Trust is a difficult thing. Lots of people have trust issues. Either they trust real easily and get burned a bunch, or they don’t trust anyone and keep everything close to their chest. A lot of the latter started off as the former. I’ve been both, but while it scares me, I think I’m better off being the former. As a leader, I think allowing myself to be in the position where people might let me down makes me a better leader, and I am absolutely positive that it makes the people I lead more apt to become leaders. Holding onto things so tightly that the only person who can let me down is me may get things done (key word here is “may”), but does it promote growth? Or does it breed boredom, dependency, resentment? Or perhaps even withers me? Does it ensure things get done?
There is another motivation for holding onto things that is perhaps just as ill-advised as fearing letdown, and that is fearing burn-out. A lot of leaders don’t want to burn out those they are leading, so rather than risk it, they hold very tightly onto things; preferring to burn themselves, and be at fault for only self-destruction, rather than risk burning others and being at blame for their destruction. Well, as I told Becky last night, “If you don’t put up a bar, no one’s gonna jump,” which is a variation of “If you don’t set the bar high, no one will perform high,” but that is for a post about what to when you trust people. This post is about not trusting. What happens when you don’t entrust people with responsibilities is that everything is done behind closed doors. Decisions are made unilaterally from one leader or a very small group of leaders, and no one is entrusted with the responsibility of becoming the next generation of leaders. Isn’t that what we’re supposed to be developing?
Now, I’m not saying leaders who seek to develop leaders shouldn’t have their fingers on the pulse of the leaders they are leading for signs of being overwhelmed. Because, it’s being overwhelmed that is often misdiagnosed as burn-out, and being overwhelmed is much easier to rehabilitate than burn-out, which is a last stage symptom of being overwhelmed. I’m not saying that leaders shouldn’t employ processes and systems that check and seek to ensure the mental health of the people they lead. I’m saying that you need to pull the cards away from your chest, involve people in decisions beyond the closed doors. Challenge people to jump by putting a bar up there.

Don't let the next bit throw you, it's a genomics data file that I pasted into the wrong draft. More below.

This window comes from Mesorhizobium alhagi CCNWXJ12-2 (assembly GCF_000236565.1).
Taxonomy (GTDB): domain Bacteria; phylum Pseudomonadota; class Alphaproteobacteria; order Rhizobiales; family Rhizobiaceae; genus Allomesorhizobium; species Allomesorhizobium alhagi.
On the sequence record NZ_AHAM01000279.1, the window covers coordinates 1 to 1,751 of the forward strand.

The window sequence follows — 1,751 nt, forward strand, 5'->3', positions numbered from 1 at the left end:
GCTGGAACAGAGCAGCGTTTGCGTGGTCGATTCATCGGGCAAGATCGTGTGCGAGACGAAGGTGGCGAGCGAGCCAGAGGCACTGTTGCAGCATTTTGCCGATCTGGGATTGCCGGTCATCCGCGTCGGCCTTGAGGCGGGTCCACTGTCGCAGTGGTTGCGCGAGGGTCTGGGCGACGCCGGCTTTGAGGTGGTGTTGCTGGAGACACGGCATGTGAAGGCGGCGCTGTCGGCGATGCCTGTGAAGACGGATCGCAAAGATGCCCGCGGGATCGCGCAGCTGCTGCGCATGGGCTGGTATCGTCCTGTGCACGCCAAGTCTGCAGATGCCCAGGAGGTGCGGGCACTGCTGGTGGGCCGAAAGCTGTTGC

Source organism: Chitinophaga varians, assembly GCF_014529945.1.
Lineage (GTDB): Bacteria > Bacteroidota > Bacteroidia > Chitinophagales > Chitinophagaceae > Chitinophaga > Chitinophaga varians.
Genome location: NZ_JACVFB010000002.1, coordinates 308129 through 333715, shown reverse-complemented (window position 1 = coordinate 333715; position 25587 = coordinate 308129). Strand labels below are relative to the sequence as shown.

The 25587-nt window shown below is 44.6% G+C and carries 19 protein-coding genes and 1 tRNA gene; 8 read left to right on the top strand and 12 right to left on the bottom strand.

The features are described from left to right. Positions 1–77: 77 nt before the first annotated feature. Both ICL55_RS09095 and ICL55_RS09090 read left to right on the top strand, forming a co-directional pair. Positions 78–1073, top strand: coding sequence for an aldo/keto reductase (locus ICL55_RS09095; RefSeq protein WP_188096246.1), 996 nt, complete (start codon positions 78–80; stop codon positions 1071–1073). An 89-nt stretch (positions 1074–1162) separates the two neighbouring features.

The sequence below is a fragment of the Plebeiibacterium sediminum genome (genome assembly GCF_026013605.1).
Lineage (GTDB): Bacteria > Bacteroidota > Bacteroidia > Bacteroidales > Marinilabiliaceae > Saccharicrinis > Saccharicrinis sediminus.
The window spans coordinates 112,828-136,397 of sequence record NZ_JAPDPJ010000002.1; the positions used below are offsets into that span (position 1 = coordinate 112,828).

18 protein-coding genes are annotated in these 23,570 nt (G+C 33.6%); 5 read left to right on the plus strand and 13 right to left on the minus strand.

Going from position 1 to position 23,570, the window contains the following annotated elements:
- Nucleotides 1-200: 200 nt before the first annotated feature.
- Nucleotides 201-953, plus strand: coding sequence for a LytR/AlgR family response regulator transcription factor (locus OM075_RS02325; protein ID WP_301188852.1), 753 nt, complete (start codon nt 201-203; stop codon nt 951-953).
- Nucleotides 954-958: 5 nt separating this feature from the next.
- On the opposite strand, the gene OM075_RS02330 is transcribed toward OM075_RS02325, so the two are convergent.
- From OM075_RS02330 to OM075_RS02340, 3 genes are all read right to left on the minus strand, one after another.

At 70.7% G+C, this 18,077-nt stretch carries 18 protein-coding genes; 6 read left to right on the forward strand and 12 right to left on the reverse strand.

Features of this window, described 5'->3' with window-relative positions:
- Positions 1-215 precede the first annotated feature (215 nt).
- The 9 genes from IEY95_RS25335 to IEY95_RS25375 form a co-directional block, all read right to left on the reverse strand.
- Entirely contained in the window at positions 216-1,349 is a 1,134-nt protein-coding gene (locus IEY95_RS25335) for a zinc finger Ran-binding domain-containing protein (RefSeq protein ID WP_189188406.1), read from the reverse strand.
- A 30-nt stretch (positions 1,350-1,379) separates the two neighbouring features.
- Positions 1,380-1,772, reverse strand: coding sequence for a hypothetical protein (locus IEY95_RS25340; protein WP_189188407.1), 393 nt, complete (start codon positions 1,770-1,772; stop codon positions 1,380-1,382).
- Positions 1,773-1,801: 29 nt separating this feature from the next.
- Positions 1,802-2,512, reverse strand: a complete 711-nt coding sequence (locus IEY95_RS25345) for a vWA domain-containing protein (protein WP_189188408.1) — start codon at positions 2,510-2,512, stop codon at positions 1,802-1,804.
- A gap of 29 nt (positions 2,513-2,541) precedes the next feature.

There are dangers to holding onto everything that go beyond just a lack of growth. Things are done less efficiently because as a leader, you are doing things that should be delegated to the people you are leading. Therefore, your 40 hours (or whatever) is absorbed and you don’t have the time or energy to execute a move to the next level you may have envisioned. There is the danger of miscommunication, late communication, lack of communication because you are sending all the messages, and no matter how good you are, it gets dang difficult to keep track of it all. I know. I pride myself as being an expert at keeping track of things, and I fail. There is the danger of resentment. You feel like you value someone, but they don’t feel valued because when you hold onto everything and make all the decisions, they feel like a drone controlled by a remote control, which you hold. There is the danger that you will only have the minimum number of people needed because since there is no growth model, there is no need to expand and help others grow into second, third, fourth, etc. generations of leaders. You have six people that fill the roles and create a healthy rotation. There is no progression model, so there is no need to find more people. If there is no progression model, then how, realistically, can whatever you are leading grow?
Some people don’t trust people just because they don’t trust people, period. That is a real problem. I bet those folks have relationship issues across the board. I’d love to help you find someone to help you with that, but it’s probably not me.
There are things that others cannot be trusted with, sure, but most things, especially functionally-speaking, warrant trusting others with leadership roles and responsibilities and a voice in the planning process. Strike that, they don’t just warrant it; if you want growth (in aptitude, spiritually, physically, numerically, intellectually) they require it. Trust!
This has been brought to you by Matt Murphy, a recovering trust-phobic.